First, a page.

Lumps and Bumps- What to do if you see one?
Noticing a skin lump on your pet is not always cause for alarm, however it is important to be aware that while some masses are harmless, some may be more serious.
What can a skin mass be?
- Benign mass: These are harmless, unless they grow very big and compress important structures or break the skin and cause bleeding. These can include lipomas (fatty masses) or sebaceous gland cysts, both of which usually occur in older dogs. They should be checked by a vet to make sure that they are benign, as some tumors can appear similar.
- Inflammatory lesions: The most common of these are abscesses. Cats that live outdoors frequently get these from fighting with other cats. They are very painful and can make your pet very sick.
- Tumors: Several cancerous tumors can develop in the skin. They most often occur in older pets, but can also occur in young pets. Many cases need surgery to remove the tumor and prevent it from spreading. Your vet will likely want to perform a biopsy of the mass before making any recommendations.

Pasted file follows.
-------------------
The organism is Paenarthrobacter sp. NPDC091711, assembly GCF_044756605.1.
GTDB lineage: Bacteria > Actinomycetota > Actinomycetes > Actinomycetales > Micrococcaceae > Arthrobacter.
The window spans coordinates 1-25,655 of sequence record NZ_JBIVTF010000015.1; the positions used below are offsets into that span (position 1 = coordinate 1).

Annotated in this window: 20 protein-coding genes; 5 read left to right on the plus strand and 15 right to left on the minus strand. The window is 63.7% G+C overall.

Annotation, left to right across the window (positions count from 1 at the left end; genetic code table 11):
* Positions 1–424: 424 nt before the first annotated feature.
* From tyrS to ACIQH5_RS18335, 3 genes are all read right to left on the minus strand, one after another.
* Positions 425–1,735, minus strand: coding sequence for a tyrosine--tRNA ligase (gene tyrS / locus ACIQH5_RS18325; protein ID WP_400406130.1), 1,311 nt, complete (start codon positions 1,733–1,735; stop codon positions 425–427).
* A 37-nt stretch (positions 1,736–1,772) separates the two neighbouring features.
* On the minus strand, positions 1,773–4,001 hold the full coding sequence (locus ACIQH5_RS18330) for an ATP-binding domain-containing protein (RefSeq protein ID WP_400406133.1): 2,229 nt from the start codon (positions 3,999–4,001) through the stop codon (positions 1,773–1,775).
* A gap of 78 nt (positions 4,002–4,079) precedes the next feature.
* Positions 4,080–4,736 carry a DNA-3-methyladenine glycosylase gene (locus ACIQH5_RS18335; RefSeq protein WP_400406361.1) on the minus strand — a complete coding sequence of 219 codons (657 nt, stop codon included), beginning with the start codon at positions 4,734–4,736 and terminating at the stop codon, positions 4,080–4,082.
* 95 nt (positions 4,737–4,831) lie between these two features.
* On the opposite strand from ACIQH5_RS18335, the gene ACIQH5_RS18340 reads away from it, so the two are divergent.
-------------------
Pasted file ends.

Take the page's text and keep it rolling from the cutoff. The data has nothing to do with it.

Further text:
Abscesses in a pet that is well otherwise are fairly easy to treat and involve minor surgery to allow drainage of the pus inside, followed up with antibiotics. Other masses are usually investigated first by examining the pet and doing a biopsy. The easiest biopsy method is with a small needle, which is simple but does not always provide a diagnosis. More invasive methods of biopsy under sedation or anesthesia may be needed for some tumors. Once your vet has found out what the mass is, he or she will recommend further treatment.
So if you see a lump, don’t panic! Just make sure your pet gets a check-up so that any malignant tumors can be caught early.
Did you find any suspicious looking lumps on a different part of your pets body? How did it look and what did your vet recommend? Share your pet's personal experience with us.